To most, including myself, Dan Myrick is most recognized as part of the successful writing/directing duo of THE BLAIR WITCH PROJECT.  However, his talents don’t stop there as he has a new project that takes us far away from the urban legends of the witch in the forest to far up in the sky with aliens and UFO.  We had the opportunity to speak with Dan about his latest project SKYMANand what inspired him to want to make a docu-drama about a man reuniting with an alien.

Shannon McGrew:  Hi Dan!  Thanks so much for speaking with me today about your newest project.  For those not familiar with your upcoming documentary SKYMAN, can you tell us a little bit about it? 

Dan Myrick:  It’s about a guy named Carl Merryweather who claims he was visited by an alien life form while camping with his father out in the desert when he was ten years old.  30 years later, he’s become increasingly obsessed with the notion that “Skyman” is going to revisit him in that same spot in the desert.  Basically, we are doing a sci-fi, docu-drama about this guys journey and the ultimate reunion that he has with this alien.

SM:  How did you first meet Carl Merryweather and what inspired you to want to tell his story?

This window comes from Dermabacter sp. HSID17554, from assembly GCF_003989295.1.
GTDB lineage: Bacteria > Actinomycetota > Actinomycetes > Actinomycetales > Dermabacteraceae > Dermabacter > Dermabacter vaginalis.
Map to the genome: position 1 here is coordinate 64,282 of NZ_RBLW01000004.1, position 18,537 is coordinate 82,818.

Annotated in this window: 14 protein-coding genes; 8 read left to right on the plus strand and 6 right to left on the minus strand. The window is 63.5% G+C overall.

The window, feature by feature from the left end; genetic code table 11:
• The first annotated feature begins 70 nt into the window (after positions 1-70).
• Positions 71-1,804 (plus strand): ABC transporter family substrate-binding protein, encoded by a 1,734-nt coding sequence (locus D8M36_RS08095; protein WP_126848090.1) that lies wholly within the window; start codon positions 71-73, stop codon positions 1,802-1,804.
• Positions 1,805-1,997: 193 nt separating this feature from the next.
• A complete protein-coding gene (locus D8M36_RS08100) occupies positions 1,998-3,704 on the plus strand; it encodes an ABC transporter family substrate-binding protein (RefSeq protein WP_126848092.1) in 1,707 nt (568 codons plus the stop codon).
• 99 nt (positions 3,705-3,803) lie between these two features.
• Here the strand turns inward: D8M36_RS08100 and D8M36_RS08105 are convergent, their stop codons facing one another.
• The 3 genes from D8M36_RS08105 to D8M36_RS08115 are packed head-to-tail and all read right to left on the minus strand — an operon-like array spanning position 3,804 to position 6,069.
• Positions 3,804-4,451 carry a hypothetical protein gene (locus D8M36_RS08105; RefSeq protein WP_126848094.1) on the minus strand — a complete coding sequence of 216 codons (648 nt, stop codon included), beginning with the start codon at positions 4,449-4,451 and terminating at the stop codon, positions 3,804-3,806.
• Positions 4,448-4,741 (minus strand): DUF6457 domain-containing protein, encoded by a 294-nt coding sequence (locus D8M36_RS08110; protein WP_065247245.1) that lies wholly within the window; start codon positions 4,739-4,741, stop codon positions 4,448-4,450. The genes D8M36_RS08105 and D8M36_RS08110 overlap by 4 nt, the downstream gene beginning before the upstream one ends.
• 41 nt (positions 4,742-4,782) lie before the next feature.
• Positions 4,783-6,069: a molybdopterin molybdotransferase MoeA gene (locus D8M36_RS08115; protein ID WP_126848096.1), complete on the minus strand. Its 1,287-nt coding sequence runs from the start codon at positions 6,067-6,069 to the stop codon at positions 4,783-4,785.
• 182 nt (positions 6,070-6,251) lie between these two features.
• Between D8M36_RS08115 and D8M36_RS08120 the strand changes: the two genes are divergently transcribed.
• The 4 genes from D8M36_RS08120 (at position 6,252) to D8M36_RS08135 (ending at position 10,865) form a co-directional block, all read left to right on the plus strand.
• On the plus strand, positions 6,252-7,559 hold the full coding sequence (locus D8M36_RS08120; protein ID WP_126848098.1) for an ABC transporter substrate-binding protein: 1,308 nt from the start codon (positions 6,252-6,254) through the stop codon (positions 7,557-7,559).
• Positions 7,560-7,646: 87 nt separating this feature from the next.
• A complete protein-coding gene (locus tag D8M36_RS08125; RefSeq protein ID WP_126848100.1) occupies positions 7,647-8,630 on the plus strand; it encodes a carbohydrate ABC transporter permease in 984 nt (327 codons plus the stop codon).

DM:  Well, Carl Merryweather, between you, me and whomever, is a character that I made up of a composite of various stories that I grew up on.  He’s a fictional embodiment of an abduction story and I’m shooting it in a style of a documentary but more of a stylized narrative, not so much like the found-footage style seen in THE BLAIR WITCH PROJECT.  What I want to do is incorporate a very cinematic portrayal of this guys story and it’s basically one man’s kind of search for redemption and he sort of suffers from Asperger’s.  He was a bit of an outcast as a kid and throughout his whole life and he’s now living with his sister in Barstow, CA where he has increasingly become obsessed with the idea of this reunion.  He’s convinced his best friend and his sister to go with him out to the desert and wire it for video and sound and everything and on his 40th birthday he’s going to have this reunion.  It’s a fictional story, but it’s based on real life events, things that I grew up on.  I was kind of into UFO’s when I was a kid so it’s been a story that I’ve been wanting to tell for a long time and I think it would be a cool way to do something that would be authentic, very contained, but very character driven.

SM:  That’s so interesting because I really thought Carl Merryweather was a real person!

DM:  Yeah we are definitely going to get that because it’s sort of portrayed with some facts involved, so it’s a little foggy.  Just like it was with THE BLAIR WITCH PROJECT, we aren’t trying to pull a hoax on anybody, but it’s sort of rooted in reality from some of my own experiences, but there will be recreations throughout.  We are going to have fun with it and there will be a lot of aspects to it that will feel real but I think that lends itself to the experience. I like when that aesthetic is employed well and not as a gimmick.

SM:  You touched on this briefly, but what are your thoughts on UFO’s and aliens?